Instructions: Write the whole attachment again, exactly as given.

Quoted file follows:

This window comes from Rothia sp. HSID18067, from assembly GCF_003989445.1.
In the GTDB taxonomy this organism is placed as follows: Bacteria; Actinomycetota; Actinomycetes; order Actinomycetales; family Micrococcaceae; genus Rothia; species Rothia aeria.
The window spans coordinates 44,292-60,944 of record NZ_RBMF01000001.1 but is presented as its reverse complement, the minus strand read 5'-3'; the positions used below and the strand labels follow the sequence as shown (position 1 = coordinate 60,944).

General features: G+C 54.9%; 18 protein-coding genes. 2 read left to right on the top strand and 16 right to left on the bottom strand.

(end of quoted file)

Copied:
This window comes from Rothia sp. HSID18067, from assembly GCF_003989445.1.
In the GTDB taxonomy this organism is placed as follows: Bacteria; Actinomycetota; Actinomycetes; order Actinomycetales; family Micrococcaceae; genus Rothia; species Rothia aeria.
The window spans coordinates 44,292-60,944 of record NZ_RBMF01000001.1 but is presented as its reverse complement, the minus strand read 5'-3'; the positions used below and the strand labels follow the sequence as shown (position 1 = coordinate 60,944).

General features: G+C 54.9%; 18 protein-coding genes. 2 read left to right on the top strand and 16 right to left on the bottom strand.